PKAL Faculty for the 21st Century

Elizabeth Sklar

F21 Class of 2006 Statement

Elizabeth Sklar is Assistant Professor of Computer Science at CUNY-Brooklyn College.

There are many issues to address when answering the question of what undergraduate STEM will be like in 2016. There is also a distinction that must be made: what it will be like vs what it should be like. Many roadblocks stand in the way of progress, particularly when trying to make change in large institutions. Identifying what STEM undergraduate education should be like is only one part of the formula. Significant effort must also be expended in designing a roadmap that will get from here to there, for a range of different types of institutions.

The students entering as freshmen in the year 2016 will be entering the third grade in Fall 2006. These are students who, from much of the nation, are used to levels of technology in their classrooms and homes that far surpass what was available when we were in the third grade, or even what was prevalent when the freshmen entering college today were in the third grade. While today we spend resources educating undergraduates about the basics of technology (e.g., how to use Microsoft Office or how to conduct advanced searches on the internet), these same skills are also currently being taught in elementary school to those third graders who will begin college in Fall 2016. These students will enter college already prepared to use and integrate technology in their daily lives as undergraduates.

While pedagogical research in the last thirty years has identified a number of paradigms that promote learner-centered learning (e.g., constructionism and learning by design), most university educators follow the old-fashioned and out-dated "lecture" method where a professor speaks formally to a class of students who take notes and seldom ask questions. However, some innovative programs are beginning to use more progressive methodologies incorporating problem-solving and project-based curricula, for example, the engineering school at the University of Sherbrooke in Canada. Their unique approach, now entering its fifth year of implementation, presents the entire engineering undergraduate program in two-week problem-and-project-based units. Class sizes are capped at 15 students, and professors provide intense, two-week courses focused on specific problems, delivered almost exclusively as labs and discussion. This meant an adjustment for faculty, who teach intensively one or more of these units per term, but in compensation, they have blocks of time to concentrate on their research. The benefits for students are lower student-teacher ratios, more hands-on time, more interaction with their professors and overall a more focused learning experience.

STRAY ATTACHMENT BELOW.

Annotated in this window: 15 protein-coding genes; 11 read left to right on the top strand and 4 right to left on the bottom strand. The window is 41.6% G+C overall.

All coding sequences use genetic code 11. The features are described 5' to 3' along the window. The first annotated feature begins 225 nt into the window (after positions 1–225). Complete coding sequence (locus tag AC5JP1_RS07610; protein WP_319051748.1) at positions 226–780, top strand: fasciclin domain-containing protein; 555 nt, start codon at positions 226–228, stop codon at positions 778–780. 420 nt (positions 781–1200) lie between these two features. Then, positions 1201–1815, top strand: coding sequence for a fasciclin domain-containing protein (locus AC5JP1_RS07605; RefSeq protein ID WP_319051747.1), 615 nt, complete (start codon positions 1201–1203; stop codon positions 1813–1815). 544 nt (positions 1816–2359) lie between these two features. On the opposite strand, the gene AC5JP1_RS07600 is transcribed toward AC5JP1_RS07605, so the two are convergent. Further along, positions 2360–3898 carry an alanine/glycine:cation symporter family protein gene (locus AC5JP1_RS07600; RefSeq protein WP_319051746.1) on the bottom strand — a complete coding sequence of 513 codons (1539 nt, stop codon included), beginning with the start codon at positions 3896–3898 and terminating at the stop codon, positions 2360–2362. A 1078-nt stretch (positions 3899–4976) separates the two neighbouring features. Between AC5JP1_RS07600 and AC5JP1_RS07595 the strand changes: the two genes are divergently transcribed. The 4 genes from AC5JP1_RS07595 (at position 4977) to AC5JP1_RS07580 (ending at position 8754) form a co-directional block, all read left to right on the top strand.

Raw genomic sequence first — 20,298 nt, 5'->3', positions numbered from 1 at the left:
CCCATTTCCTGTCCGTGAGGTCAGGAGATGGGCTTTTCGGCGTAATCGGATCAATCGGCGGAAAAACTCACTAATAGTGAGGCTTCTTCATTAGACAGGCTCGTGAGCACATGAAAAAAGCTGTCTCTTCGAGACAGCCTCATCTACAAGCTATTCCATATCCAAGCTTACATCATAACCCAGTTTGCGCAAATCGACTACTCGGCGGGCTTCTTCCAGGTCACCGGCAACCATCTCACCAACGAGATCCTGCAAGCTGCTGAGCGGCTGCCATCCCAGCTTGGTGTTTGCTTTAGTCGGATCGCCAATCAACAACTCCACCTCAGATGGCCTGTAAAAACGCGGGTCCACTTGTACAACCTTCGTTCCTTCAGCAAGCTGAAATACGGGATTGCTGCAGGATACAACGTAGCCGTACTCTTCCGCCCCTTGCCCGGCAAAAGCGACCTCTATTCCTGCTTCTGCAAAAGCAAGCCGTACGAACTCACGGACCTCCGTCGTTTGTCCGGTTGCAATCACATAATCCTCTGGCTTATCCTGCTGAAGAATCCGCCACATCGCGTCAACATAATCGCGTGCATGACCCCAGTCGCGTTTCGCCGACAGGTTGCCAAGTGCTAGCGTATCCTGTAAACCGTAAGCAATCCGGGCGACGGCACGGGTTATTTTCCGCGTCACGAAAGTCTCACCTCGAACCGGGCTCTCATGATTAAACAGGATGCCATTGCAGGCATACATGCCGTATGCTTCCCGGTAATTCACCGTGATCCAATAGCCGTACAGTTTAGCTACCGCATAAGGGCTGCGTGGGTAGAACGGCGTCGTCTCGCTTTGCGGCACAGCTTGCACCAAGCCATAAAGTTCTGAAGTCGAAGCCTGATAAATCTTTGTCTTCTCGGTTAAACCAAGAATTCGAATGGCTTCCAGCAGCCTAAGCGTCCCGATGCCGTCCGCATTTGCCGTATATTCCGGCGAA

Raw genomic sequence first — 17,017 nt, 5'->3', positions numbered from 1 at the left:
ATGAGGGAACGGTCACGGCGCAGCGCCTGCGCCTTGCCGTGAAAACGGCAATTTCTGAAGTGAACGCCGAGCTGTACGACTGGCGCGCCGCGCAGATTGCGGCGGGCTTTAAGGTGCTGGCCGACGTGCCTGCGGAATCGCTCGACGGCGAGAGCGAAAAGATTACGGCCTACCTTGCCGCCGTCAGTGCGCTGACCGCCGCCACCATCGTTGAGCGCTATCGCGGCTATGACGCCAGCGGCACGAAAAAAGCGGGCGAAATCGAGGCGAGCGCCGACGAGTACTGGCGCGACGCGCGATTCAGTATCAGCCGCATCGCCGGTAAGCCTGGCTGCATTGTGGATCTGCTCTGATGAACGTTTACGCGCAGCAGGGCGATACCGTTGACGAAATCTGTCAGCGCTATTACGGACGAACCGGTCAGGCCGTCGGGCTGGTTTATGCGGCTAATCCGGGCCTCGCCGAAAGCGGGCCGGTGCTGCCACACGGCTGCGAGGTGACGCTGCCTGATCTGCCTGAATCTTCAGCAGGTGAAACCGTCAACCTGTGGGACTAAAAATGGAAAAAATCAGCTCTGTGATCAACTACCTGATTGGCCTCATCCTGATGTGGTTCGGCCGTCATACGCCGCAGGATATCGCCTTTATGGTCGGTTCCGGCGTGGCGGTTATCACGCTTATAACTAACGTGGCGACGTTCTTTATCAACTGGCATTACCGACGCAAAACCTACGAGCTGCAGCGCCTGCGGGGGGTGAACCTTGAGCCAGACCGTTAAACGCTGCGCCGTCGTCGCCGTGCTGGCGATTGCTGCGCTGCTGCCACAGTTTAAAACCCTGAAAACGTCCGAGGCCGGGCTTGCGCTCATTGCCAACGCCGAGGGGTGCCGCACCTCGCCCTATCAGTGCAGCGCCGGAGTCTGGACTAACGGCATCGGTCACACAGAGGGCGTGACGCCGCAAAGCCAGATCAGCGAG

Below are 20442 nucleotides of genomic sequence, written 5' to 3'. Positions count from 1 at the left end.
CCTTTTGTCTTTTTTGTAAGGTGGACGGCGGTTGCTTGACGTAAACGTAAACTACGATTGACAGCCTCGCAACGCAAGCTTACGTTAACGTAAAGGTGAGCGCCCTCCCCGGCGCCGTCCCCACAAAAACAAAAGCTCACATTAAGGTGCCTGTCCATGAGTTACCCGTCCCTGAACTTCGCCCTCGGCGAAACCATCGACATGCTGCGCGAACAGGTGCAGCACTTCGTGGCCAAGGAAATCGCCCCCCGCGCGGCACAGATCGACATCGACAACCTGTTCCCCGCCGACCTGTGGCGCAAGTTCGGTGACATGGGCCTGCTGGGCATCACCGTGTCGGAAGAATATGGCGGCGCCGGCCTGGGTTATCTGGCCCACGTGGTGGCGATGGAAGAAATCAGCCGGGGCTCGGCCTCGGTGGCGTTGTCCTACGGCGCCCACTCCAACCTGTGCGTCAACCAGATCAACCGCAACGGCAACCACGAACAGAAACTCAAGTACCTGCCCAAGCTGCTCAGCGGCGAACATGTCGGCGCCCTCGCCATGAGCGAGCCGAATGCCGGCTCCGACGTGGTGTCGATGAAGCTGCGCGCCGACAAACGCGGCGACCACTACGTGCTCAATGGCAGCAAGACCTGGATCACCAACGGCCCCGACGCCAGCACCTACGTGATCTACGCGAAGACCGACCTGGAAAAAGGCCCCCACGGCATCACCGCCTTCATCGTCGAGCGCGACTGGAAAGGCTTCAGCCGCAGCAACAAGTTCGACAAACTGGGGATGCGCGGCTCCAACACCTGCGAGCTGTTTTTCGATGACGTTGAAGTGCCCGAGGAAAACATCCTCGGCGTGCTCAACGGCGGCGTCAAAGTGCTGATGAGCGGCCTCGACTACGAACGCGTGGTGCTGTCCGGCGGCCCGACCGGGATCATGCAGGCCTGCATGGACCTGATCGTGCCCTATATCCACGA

It is hoped that within 10 years innovative approaches like the one at Sherbrooke will be seen more widely, if not in entire schools then at least for some classes, programs and departments. STEM education will benefit from incorporating intense, hands-on, problem-based environments in which students experience knowledge as they acquire it and students learn to work in teams. University administrators and academic department heads must make teaching a priority in order for faculty to have the time to train for, prepare and deliver innovative new methods. Only then will undergraduate STEM learning environments begin to afford students experiences in which they can truly understand and assimilate new knowledge.